Captive rearing of monarch butterflies can have unintended consequences for this beloved species, including spreading parasites to wild populations and diminishing genetic diversity.
Of course, you should feel welcome to raise a caterpillar or two to teach your family about monarchs or to report to a citizen science project; we certainly recognize the value of these aspects of captive rearing. However, we encourage you to put the rest of your efforts into other actions to support monarch conservation.
Instead of rearing butterflies, we advise taking action to make our landscapes better for monarchs by: Protecting natural habitat; planting native milkweed and flowers; avoiding pesticides; supporting wildlife-friendly, local, and organic agriculture; contributing to research efforts via citizen science; and organizing ourselves to push for policy changes. For more information about ways to help monarchs, check out resources on the websites of the Xerces Society and the Monarch Joint Venture.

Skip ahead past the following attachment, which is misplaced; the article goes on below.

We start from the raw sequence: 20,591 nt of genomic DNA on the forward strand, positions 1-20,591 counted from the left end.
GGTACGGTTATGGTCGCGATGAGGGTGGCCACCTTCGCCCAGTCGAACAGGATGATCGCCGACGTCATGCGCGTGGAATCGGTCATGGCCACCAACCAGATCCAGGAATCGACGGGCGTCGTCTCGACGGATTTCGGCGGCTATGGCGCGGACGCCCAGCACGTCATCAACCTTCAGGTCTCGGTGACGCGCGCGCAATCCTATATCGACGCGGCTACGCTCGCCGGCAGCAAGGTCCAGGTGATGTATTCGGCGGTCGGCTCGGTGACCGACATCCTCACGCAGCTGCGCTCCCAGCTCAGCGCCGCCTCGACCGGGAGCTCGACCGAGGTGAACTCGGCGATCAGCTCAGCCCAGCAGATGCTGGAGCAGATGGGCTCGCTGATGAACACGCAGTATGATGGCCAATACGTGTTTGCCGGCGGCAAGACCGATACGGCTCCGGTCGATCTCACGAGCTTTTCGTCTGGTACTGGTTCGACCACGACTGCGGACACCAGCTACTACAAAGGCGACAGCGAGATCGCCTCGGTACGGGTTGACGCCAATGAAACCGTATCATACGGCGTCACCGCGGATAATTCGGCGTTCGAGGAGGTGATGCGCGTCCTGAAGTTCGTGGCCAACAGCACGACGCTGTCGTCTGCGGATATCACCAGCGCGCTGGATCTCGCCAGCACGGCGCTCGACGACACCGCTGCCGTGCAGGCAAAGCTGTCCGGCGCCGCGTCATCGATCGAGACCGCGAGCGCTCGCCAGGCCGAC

Let’s work together to ensure that rearing monarchs does not unintentionally harm this iconic species we are all trying to protect! ... See MoreSee Less
The Monarch Joint Venture is a partnership of federal and state agencies, non-governmental organizations, and academic programs that are working together to support and coordinate efforts to protect t...
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Participants of this citizen science project assume all responsibility for following the rules and regulations of the areas in which they are surveying, including all notices of private property and no trespassing warnings. The Xerces Society encourages all participants to follow basic common sense and safety precautions when accessing and monitoring overwintering sites. Participants are ultimately responsible for their own safety and well-being.